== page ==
This is an unpaid position so you will need some savings before heading out. Beyond air fare (flights from the U.S. cost about $1,300), food will be your primary expense. Expect to pay a little more than what you would in an average-sized city in the United States. In season, you will probably given lots of fruit by people who live on Angaur. The cost of the ferry from the capital is $5 each way. Note too that Koror is not exactly a major metropolis. There are no stop lights, movie theaters, or book stores. It's two large grocery stores will put dsphone-placed orders on the ferry for you. 

About the Remoteness
Though stunningly beautiful we cannot emphasize enough that this is a REMOTE Pacific island. We define remoteness as distance from definitive medical care. There is a nurse on island but we don’t know how thoroughly trained he is (he's new) but we do know the office is not well equipped. An emergency boat ride to the capital (1.5 hours away by speed boat) can be arranged (for $300) but not at night and not in rough weather. Even in the capital, seventy-five miles away by boat, medical services aren’t reliable. For good medical care you will need to go either to Guam or better yet, Honolulu. The best solution, therefore, is not to get sick or hurt.

Also, sometimes the water is rough and the ferry can’t enter the harbor for weeks at a time. Other times, the ferry leaves the capital only to have to turn around at the entrance to the harbor and make the four-hour trip back in hope of trying again the following day. Access to Angaur is especially difficult from about late July to early September so you will want to stock up on food, just in case. There are no restaurants or hotels on the island – only three very basic stores that sell mostly beer and betelnut. 

During the four months we built the house, only one tourist visited the island – a once-famous Japanese sumo wrestler who stayed only for the afternoon. Currently, no foreigners live on the island. There was a U.S. Peace Corp but finished her assignment last November. (This May she is marrying a friend of ours who helped build the house!) Though sophisticated in many ways, only a few of the locals have been to college. Many are wary of new people until they get a feeling for what you’re like. 

About the Weather
Having built the house ourselves we know first hand how hot and humid the island can feel. By hot we mean 85 to 90 degrees and 80-90% humidity – day and night, year round. Though a fan helps cool things, there is no air conditioning (the walls are made of canvas imported from a South African safari tent manufacturer) and you’ll need to use a mosquito net. (Mosquitoes aren’t a problem during the day but they do come out for about half an hour in the evening. Fortunately there is no malaria in Palau but there is occasionally dengue fever.)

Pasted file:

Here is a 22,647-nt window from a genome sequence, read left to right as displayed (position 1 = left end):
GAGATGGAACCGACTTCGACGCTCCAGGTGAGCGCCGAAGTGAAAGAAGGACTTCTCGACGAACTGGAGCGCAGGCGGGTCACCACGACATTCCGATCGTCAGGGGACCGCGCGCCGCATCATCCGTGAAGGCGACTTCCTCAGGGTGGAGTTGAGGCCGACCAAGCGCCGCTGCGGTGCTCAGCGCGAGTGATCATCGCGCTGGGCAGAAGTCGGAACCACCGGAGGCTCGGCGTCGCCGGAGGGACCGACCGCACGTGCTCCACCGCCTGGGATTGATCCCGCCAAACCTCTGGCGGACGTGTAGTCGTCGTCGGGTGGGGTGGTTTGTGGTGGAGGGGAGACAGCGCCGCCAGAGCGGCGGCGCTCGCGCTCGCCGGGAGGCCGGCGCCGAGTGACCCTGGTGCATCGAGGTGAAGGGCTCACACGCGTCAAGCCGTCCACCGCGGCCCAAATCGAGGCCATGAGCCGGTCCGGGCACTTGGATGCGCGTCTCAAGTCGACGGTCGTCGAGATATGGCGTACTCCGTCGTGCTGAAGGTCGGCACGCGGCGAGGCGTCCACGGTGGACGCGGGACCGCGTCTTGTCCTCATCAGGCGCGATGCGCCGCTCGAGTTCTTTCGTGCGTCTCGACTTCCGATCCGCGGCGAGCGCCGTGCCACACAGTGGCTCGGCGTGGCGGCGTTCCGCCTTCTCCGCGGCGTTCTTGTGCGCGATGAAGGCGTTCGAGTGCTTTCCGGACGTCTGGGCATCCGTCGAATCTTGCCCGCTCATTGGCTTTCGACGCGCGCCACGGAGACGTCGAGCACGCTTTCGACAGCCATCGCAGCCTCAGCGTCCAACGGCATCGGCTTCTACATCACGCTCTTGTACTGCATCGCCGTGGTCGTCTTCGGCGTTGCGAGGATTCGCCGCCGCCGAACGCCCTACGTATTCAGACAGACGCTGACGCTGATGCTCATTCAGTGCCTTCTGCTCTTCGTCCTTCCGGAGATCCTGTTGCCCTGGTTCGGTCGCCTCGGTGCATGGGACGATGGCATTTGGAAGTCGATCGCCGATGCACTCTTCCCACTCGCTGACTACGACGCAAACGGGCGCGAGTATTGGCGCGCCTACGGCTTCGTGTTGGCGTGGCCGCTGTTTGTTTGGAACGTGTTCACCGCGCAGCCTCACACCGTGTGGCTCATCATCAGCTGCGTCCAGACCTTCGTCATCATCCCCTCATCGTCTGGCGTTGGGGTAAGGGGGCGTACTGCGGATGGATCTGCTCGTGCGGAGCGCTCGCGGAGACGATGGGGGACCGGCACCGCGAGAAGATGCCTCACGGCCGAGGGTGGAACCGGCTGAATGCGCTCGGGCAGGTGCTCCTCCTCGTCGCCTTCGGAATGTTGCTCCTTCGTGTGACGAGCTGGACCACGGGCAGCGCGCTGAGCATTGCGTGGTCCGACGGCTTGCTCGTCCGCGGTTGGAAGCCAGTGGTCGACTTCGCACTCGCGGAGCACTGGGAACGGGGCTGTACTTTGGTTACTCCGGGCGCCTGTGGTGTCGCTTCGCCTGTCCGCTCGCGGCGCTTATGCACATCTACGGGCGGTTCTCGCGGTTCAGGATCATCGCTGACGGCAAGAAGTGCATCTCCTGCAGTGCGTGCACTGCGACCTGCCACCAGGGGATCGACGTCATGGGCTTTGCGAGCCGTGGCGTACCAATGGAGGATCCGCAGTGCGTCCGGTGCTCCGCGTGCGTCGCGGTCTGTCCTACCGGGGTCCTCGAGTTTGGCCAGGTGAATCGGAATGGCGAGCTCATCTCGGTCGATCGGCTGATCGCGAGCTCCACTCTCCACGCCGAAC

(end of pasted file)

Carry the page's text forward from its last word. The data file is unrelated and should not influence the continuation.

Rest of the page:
About the Island
We’ve lived on various islands in the Pacific (Yap, Fiji, The Cook Islands, and Tahiti) and chose Angaur because we thought it was the most beautiful. The island is eight miles around with hills rising in the center and lakes in between. A path lined with giant banyan trees connects Angaur's five beaches. All of the local residents live in a small cluster of cement houses on the other side from our house. The island is also home to a few hundred monkeys, monitor lizards, and though we have never seen one, saltwater crocodiles.

Our particular site occupies about a quarter mile of coastline. To avoid sand flies we chose to build on a small cliff above the water rather on a beach. That said, access into the water in front of our house is reasonably straightforward. Depending on how ambitious you are, steps could also be built into the water. We spot dolphins almost every morning from bed. The clarity of the water is spectacular and the snorkeling is some of the best we have seen anywhere -expect to see large schools of fish and small reef sharks every time you get in the water.

Who We’re Looking For
The ideal couple will have good mechanical skills and excellent people skills. Though long-term construction experience isn’t required, a working knowledge of electrical systems, pumps, and power tools is strongly preferred. The ability to thrive in a remote setting within a foreign culture is essential. Given the lack of railings, sharp rocks, and the thirty-foot cliffs directly in front of the house, it is not suitable for young children.